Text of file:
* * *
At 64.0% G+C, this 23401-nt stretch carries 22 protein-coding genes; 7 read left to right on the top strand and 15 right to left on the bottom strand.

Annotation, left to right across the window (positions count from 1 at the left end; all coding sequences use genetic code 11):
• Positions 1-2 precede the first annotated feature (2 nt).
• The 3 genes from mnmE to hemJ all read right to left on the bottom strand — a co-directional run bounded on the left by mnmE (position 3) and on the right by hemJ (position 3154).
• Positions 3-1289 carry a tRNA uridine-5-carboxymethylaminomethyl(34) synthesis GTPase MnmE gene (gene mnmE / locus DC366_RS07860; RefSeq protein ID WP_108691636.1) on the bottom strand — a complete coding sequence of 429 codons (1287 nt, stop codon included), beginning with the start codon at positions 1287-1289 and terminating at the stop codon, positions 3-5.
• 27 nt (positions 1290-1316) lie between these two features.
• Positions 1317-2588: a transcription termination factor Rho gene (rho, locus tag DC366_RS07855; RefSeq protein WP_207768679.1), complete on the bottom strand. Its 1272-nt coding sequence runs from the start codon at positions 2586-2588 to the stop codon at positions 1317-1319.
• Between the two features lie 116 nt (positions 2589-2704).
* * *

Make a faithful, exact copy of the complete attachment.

At 64.0% G+C, this 23401-nt stretch carries 22 protein-coding genes; 7 read left to right on the top strand and 15 right to left on the bottom strand.

Annotation, left to right across the window (positions count from 1 at the left end; all coding sequences use genetic code 11):
• Positions 1-2 precede the first annotated feature (2 nt).
• The 3 genes from mnmE to hemJ all read right to left on the bottom strand — a co-directional run bounded on the left by mnmE (position 3) and on the right by hemJ (position 3154).
• Positions 3-1289 carry a tRNA uridine-5-carboxymethylaminomethyl(34) synthesis GTPase MnmE gene (gene mnmE / locus DC366_RS07860; RefSeq protein ID WP_108691636.1) on the bottom strand — a complete coding sequence of 429 codons (1287 nt, stop codon included), beginning with the start codon at positions 1287-1289 and terminating at the stop codon, positions 3-5.
• 27 nt (positions 1290-1316) lie between these two features.
• Positions 1317-2588: a transcription termination factor Rho gene (rho, locus tag DC366_RS07855; RefSeq protein WP_207768679.1), complete on the bottom strand. Its 1272-nt coding sequence runs from the start codon at positions 2586-2588 to the stop codon at positions 1317-1319.
• Between the two features lie 116 nt (positions 2589-2704).